Author: Assoc Prof Patrick Emanuel, Dermatopathologist, Auckland, New Zealand, 2013.
Radiation dermatitis presents at the site of previous radiotherapy for cancer or following accidental exposure to radiation.
Histology of radiation dermatitis
Chronic radiation dermatitis shows dermalsclerosis, elastosis and vascular ectasia overlying an epidermis which is often hyperkeratotic (figure 1). There may be epidermalspongiosis or impressive basalvacuolar change (figure 2). The dermal vessels are typically quite dilated in later stages (figure 3). Both the stromafibroblasts and endothelial cells may show some hyperchromasia, enlargement and atypia (radiation fibroblasts, figure 3). There is often a mixed inflammatory response.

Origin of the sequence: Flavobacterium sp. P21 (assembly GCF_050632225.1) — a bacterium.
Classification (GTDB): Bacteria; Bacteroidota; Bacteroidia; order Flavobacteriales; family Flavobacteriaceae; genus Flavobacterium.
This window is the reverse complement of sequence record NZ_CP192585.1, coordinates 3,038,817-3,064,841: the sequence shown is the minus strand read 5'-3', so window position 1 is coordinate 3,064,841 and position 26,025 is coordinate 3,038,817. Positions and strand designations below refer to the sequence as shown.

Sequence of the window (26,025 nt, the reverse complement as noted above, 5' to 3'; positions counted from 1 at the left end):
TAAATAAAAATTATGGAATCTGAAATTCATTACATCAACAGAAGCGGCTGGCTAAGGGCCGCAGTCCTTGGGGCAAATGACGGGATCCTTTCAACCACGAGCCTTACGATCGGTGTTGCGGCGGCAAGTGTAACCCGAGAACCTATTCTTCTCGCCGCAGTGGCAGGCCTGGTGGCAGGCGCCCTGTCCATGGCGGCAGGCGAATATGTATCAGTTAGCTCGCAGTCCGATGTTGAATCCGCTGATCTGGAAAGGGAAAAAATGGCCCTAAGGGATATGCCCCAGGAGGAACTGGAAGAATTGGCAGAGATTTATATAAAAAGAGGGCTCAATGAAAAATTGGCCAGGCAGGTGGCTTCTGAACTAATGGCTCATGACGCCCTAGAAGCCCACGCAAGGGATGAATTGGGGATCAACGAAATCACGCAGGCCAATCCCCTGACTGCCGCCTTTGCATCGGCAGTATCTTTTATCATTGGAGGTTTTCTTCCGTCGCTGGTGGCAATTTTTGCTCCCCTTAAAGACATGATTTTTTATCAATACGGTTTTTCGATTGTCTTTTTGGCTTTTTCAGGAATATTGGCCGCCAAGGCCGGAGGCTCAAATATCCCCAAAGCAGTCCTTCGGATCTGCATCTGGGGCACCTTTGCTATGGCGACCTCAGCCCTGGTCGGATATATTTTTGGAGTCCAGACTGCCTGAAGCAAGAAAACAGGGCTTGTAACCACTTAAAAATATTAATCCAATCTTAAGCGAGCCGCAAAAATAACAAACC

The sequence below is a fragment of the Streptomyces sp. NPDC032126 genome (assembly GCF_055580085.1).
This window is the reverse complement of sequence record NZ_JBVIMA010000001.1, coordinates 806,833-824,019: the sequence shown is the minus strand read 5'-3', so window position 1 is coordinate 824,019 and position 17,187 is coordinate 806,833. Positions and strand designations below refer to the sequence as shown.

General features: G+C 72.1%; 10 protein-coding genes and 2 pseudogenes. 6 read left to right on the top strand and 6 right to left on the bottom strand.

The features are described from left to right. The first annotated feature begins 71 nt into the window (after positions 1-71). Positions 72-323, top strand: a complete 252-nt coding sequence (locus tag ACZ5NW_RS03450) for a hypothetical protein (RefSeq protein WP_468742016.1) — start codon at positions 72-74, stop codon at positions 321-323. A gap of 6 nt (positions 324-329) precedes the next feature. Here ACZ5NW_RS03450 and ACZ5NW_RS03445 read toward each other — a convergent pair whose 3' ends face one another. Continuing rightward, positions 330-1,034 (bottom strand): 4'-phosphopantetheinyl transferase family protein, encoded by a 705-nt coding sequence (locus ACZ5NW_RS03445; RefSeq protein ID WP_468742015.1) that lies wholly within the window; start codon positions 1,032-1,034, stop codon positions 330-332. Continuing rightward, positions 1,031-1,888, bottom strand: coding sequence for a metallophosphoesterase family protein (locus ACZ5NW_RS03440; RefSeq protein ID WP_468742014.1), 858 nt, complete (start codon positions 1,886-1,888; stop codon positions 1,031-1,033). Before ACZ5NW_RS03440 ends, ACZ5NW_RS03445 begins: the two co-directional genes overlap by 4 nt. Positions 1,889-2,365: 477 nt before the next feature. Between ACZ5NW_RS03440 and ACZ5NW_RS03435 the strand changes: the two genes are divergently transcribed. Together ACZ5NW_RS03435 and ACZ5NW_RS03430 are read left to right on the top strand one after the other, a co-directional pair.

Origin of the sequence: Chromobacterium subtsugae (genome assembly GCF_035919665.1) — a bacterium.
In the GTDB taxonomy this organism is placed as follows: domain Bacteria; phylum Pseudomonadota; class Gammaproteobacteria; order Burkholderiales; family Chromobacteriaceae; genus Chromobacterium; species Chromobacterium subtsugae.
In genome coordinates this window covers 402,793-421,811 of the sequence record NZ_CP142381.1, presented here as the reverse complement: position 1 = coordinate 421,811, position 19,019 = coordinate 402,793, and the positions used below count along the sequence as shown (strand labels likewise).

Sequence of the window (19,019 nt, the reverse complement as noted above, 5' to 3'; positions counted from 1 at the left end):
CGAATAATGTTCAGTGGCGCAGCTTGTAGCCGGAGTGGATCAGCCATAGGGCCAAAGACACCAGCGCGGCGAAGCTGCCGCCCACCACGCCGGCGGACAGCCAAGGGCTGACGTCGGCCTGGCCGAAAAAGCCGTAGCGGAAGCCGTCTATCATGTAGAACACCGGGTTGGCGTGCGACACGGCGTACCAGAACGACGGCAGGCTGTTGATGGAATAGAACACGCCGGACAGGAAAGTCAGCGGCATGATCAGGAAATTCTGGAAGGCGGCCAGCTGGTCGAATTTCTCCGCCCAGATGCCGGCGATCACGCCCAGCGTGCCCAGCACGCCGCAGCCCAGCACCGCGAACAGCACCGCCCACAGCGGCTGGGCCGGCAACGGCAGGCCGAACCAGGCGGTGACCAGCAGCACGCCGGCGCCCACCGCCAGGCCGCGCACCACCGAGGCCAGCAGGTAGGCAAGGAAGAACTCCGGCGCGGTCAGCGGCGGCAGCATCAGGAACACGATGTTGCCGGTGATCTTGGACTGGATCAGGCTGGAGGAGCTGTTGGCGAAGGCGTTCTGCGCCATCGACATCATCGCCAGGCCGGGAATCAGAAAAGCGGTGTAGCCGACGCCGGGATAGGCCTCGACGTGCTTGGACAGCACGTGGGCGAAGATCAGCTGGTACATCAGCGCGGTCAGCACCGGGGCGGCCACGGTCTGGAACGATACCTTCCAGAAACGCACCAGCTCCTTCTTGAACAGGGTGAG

Malignancy – Radiation dermatitis is often biopsied to exclude recurrentcarcinoma or angiosarcoma which has been increasingly described following breast irradiation. The atypical fibroblasts and endothelial cells may be confused with malignancy.
Morphoea – Morphoea generally lacks radiation fibroblasts. Radiation induced morphoea can closely mimic radiation dermatitis and there may be cross-over in some cases.